November 26, 2008

Into Africa

I leave in the morning for South Africa and am very excited. Unfortunately it's after 10 p.m. and I haven't finished packing. So odd for someone as organized as me!
If I find some internet cafes while I'm gone I'll post some trip reports, just to let you know what we're doing. And if not I'll tell you all about it when I get back.
Well, better get back to my packing...Malaria pills. Check. Imodium. Check. Sun screen. Check...

Stay tuned!

November 18, 2008

Book Club Babble

I've never been a "joiner." I don't much care for groups, especially groups of women, that meet regularly (about anything), but for some reason I joined a book club in my building. I'm off to the meeting tonight to talk about a book I didn't finish. Actually this is my fourth or fifth meeting and I can honestly say I've only liked one of the books so far and it's the only one I was able to finish. If I read 50-100 pages of a book and don't like it by then I hate to waste time when there are so many good books out there yet to read.
But I enjoy the group, we always have lively conversations, even though they're all women and even though we have a wide range of opinions. Isn't it amazing when someone likes something you think is just crap? And vice versa, I suppose, altho of course I think my opinion is the only valid one.
I can pretty much guarantee I'm not going to like next month's book. It's called Undercover Angel and the woman who suggested it had no idea what she was getting into. She'd heard an interview with the author, a Chicago ex-beauty-queen-turned-private detective, or something like that. Here's the cover:
Hah! It should be called Undercover Hooker. I'll let you know next month about this one.
I just realized, after posting the photo that I pulled off of, they cropped the cover for their website. There's quite a bit more of the blonde on the actual cover - including her HUMONGOUS, silicone-enhanced breasts.

November 11, 2008

Veteran's Day 2008

Whether or not you support the war (I don't), today's Veteran's Day, a day to say thanks to the men and women who risk their lives for our country. On this day I'm particularly thinking about my beloved father who served in the Army, my Uncle Ben, who was lost in action for a while, but who ultimately returned home safely, and my Bill who served in the Marine Corps and went to Viet Nam. I can't imagine doing anything like that. But I'm grateful for the people who do.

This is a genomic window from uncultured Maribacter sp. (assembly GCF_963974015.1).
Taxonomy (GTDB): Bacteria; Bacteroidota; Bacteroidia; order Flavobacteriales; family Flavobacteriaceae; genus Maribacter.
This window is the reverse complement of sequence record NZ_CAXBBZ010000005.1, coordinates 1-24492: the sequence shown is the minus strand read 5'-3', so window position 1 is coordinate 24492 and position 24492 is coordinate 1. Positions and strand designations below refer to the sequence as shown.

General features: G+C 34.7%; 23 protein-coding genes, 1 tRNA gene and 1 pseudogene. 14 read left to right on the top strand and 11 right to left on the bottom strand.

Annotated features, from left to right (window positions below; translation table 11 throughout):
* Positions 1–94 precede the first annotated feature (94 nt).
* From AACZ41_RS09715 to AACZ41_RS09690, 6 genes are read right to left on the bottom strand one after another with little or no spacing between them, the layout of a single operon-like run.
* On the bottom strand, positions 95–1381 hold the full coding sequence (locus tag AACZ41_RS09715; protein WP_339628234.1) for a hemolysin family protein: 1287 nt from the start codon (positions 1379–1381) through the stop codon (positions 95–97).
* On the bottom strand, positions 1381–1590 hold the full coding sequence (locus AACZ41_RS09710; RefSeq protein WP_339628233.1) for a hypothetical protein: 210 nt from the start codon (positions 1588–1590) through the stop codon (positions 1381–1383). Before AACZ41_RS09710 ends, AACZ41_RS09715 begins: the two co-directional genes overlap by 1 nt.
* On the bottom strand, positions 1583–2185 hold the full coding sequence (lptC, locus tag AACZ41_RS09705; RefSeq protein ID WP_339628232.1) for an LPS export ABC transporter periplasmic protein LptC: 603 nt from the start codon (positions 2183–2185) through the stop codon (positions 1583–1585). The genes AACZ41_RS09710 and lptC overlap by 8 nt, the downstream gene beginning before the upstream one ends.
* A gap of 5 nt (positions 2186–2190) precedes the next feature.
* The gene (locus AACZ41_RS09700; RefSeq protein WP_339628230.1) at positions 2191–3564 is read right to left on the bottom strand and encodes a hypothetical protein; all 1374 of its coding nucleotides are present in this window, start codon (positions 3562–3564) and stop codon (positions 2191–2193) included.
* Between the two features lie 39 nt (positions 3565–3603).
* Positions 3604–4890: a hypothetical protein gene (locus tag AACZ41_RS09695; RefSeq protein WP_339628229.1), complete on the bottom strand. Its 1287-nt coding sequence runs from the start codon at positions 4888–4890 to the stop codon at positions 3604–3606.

Here's my Bill and Ron Kovach wearing Ron's Marine Corps clothes, which (amazingly) he still has and even more amazingly they were able to button.

November 4, 2008

Election Day

I don't often write this kind of thing in my journals, usually it's much more personal, but this is what I wrote in my journal on July 28, 2004:
"Barack Obama was the keynote speaker at the Democratic National Convention last night and his speech was electrifying. He has amazing presence. He's a man who can rally the troops, who can bring all the factions together, who has a traditional view of America and who wants to preserve the values this country was founded on. I think he will be the first black President of the United States in 8-12 years."

In a few short hours I hope to say, "Ok, so I was off by four years."

I have felt so emotional on this Election Day and not sure why. Perhaps because it gives me hope that this man could be our president, not because he's black or white, but because of his intelligence, his grace, his judgment, his wisdom, his ability to build consensus and confidence...AND he happens to be a black man. It gives me hope because of what that says about our society today and, even though it's taken too long, I am struck by how far we've come in my lifetime.
And I've felt emotional about our democratic process today and what a miracle it is that we, as individuals, go to the polls to cast our vote from our hearts and souls, and that we are free to do this. Whatever one's opinion, whoever we choose to support, I think we should all feel honored to be part of this process.

November 3, 2008

Fall in Chicago

What a glorious day it was today in Chicago. The changing leaves looked beautiful in the sunlight, a light breeze was blowing, it was about 72 degrees and everyone walking down the street was smiling. With Thanksgiving only a few weeks away it made me think of other things I'm grateful for, which is basically my whole, wonderful, fortunate life.
First, I'm grateful for my Bill, the love of my life. I feel so lucky to have found him after all those years and all those relationships. Maybe it's timing, maybe it's just dumb luck, but somehow Bill and I really work as a couple and have now for more than five years (record-setter for me), and it's wondrous. God knows we're not perfect people but we're perfect for each other.